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Somethin' Else

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Album Review

Cannonball Adderley gave up his own band in 1957 when he had the opportunity to become a sideman in Miles Davis' epic ensemble with John Coltrane, eventually resulting in some of the greatest jazz recordings of all time (including Milestones and Kind of Blue). Davis returned the favor in March of 1958, appearing as a sideman on Adderley's all-star quintet date for Blue Note, and the resulting session is indeed Somethin' Else. Both horn players are at their peak of lyrical invention, crafting gorgeous, flowing blues lines on the title tune and "One for Daddy-O," as the rhythm team (Hank Jones, Sam Jones, Art Blakey) creates a taut, focused groove (pianist Hank Jones' sly, intuitive orchestrations are studies of harmonic understatement). Adderley's lush, romantic improvisation on "Dancing in the Dark" is worthy of Charlie Parker or Johnny Hodges, while the band refurbishes "Autumn Leaves" and "Love for Sale" into cliché-free swingers. And "Alison's Uncle" puts a boppish coda on Somethin' Else, one of the most gloriously laid-back blowing sessions of the hard bop era., Rovi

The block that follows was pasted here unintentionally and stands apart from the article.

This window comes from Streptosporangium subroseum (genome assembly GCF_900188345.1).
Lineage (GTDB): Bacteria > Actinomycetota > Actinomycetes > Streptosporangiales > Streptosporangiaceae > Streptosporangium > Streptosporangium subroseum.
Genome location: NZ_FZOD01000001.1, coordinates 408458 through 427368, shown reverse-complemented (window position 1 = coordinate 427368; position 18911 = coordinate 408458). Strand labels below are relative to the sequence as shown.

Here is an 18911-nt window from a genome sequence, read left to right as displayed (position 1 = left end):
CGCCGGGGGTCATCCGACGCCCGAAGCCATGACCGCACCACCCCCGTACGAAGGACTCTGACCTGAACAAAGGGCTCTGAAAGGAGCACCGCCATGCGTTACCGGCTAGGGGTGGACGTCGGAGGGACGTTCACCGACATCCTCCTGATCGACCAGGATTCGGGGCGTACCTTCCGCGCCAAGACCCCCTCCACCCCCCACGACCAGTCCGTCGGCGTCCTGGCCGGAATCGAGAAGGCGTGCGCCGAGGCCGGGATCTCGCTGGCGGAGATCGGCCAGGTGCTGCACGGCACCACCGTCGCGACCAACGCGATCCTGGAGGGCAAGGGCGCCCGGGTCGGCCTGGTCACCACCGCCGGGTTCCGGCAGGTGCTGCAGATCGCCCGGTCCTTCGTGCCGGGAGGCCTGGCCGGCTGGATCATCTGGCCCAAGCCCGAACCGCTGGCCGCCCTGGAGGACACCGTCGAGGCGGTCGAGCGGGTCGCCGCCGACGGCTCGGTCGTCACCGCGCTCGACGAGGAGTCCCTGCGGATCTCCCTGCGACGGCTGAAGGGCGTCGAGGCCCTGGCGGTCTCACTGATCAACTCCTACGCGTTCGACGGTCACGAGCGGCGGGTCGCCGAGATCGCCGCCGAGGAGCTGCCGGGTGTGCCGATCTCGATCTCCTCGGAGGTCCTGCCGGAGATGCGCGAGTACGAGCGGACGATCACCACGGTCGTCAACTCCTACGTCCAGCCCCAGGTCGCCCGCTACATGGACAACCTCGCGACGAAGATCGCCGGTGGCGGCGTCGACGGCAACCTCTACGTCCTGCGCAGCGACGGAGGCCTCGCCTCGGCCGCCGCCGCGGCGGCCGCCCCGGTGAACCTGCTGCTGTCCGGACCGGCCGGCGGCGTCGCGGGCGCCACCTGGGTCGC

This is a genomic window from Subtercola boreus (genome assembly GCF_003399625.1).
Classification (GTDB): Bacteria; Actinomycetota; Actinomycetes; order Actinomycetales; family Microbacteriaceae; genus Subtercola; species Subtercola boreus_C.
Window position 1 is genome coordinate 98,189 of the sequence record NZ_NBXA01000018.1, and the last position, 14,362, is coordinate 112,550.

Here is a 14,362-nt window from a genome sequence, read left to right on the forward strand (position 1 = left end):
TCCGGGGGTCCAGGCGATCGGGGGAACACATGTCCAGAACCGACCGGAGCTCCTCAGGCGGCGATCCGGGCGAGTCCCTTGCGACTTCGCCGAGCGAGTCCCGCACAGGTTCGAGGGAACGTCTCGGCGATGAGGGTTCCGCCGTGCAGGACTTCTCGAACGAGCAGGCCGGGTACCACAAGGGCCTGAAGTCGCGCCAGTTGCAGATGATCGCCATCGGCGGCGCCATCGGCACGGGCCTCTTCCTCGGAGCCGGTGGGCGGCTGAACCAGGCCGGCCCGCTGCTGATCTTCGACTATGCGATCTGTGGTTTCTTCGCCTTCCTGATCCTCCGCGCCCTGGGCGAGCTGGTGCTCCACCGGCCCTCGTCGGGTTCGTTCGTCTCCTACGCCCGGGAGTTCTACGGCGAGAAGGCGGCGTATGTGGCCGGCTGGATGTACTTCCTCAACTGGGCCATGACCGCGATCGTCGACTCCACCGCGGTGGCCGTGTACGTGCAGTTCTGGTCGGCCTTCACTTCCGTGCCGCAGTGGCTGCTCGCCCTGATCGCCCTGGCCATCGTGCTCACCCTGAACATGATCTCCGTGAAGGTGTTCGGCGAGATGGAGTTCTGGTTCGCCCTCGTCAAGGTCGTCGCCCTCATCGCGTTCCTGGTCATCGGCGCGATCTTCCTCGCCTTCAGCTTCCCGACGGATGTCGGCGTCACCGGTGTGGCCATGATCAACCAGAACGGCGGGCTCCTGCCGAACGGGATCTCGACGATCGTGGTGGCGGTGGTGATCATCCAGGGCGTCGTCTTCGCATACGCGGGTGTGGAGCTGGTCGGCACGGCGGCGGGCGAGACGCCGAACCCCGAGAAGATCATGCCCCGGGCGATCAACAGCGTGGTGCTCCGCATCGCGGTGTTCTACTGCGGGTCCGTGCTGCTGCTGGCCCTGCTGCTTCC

Born: 15 September 1928 in Tampa, FL

Genre: Jazz

Years Active: '50s, '60s, '70s

One of the great alto saxophonists, Cannonball Adderley had an exuberant and happy sound that communicated immediately to listeners. His intelligent presentation of his music (often explaining what he and his musicians were going to play) helped make him one of the most popular of all jazzmen. Adderley already had an established career as a high school band director in Florida when, during a 1955 visit to New York, he was persuaded to sit in with Oscar Pettiford's group at the Cafe Bohemia. His...
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